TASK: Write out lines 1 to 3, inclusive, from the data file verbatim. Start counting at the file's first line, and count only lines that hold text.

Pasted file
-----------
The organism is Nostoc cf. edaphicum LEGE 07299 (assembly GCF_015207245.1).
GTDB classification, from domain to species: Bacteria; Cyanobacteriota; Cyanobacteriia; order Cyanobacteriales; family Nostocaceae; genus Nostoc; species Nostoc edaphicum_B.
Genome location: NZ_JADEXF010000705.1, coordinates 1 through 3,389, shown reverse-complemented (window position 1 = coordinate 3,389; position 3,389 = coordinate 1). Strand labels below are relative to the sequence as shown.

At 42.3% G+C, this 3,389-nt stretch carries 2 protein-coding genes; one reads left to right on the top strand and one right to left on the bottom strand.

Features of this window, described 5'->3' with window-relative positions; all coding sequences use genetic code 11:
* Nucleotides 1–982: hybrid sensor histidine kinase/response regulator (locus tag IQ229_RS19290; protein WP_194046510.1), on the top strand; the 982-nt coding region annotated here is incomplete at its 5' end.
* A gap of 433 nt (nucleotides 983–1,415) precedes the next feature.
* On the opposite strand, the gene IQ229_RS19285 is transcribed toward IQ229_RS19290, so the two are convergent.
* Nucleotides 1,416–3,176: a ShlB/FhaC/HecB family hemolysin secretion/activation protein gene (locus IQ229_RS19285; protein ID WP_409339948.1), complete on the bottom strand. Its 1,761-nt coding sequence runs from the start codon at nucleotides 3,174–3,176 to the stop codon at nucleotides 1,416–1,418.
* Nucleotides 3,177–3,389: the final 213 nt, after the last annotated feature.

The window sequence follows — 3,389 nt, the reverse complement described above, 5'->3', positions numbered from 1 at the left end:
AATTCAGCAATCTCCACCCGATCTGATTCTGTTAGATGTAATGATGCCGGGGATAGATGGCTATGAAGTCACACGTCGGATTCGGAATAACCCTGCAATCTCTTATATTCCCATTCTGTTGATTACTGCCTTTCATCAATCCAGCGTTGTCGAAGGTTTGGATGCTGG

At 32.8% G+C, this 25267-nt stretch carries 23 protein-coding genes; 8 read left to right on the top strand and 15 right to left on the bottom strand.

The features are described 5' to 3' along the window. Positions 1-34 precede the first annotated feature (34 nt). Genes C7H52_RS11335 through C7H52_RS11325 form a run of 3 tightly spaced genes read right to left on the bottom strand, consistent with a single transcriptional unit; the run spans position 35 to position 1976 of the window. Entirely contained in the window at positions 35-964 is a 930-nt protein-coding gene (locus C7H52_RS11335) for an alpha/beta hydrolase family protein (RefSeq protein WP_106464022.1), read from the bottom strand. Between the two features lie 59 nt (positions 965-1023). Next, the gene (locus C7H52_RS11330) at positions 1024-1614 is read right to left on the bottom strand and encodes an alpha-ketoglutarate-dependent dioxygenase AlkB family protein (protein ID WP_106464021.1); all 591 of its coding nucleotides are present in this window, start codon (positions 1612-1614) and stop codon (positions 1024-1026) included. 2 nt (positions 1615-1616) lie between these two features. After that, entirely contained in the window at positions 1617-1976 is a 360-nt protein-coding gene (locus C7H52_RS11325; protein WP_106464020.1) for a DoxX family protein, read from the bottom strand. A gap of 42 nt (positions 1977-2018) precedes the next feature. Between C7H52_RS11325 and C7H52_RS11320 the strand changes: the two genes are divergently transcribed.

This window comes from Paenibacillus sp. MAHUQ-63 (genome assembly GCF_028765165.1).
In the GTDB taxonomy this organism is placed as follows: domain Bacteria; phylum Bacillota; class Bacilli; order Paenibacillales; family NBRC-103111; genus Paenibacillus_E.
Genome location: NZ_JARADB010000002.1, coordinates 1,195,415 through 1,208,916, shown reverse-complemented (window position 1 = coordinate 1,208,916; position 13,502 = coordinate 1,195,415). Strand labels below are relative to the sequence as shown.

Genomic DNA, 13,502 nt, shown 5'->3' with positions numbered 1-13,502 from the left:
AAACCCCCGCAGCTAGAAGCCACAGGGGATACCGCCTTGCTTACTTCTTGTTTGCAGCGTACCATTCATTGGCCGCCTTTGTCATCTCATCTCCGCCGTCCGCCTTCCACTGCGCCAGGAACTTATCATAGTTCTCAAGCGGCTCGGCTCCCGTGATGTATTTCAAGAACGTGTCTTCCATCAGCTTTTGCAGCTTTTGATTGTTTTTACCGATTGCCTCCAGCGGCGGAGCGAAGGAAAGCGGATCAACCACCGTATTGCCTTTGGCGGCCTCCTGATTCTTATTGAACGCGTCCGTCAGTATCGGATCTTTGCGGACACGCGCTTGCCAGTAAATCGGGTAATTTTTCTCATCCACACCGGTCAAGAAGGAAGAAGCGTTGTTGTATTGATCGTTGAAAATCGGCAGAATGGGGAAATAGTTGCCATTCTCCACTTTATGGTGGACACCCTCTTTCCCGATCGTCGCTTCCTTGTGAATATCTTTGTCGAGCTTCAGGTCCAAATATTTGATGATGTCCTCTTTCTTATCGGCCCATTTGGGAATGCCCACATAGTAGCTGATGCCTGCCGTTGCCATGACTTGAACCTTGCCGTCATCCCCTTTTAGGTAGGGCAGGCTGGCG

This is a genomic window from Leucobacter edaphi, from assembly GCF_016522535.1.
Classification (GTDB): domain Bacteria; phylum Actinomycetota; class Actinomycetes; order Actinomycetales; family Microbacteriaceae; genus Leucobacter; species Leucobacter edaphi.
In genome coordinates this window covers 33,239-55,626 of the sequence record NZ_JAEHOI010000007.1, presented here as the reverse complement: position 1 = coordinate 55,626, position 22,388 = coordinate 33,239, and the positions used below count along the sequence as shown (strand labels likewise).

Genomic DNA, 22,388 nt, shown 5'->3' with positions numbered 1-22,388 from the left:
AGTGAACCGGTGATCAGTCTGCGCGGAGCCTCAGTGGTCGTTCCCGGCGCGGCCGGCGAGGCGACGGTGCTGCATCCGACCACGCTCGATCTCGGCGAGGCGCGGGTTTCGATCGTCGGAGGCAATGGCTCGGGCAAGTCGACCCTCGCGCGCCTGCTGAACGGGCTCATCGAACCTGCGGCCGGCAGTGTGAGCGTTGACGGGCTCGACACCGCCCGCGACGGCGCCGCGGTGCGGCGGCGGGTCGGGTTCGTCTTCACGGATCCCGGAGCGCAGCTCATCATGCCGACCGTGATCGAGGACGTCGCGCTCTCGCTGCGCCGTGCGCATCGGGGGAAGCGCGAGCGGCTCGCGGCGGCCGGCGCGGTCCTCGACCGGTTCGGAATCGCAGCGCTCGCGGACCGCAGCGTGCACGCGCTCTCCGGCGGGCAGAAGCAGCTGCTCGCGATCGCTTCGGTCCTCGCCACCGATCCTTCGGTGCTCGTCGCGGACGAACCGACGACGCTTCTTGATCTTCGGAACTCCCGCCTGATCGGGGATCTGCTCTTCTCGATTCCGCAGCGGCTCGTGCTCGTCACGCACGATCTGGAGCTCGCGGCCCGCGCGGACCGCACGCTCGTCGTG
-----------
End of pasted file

The organism is Nostoc cf. edaphicum LEGE 07299 (assembly GCF_015207245.1).
GTDB classification, from domain to species: Bacteria; Cyanobacteriota; Cyanobacteriia; order Cyanobacteriales; family Nostocaceae; genus Nostoc; species Nostoc edaphicum_B.
Genome location: NZ_JADEXF010000705.1, coordinates 1 through 3,389, shown reverse-complemented (window position 1 = coordinate 3,389; position 3,389 = coordinate 1). Strand labels below are relative to the sequence as shown.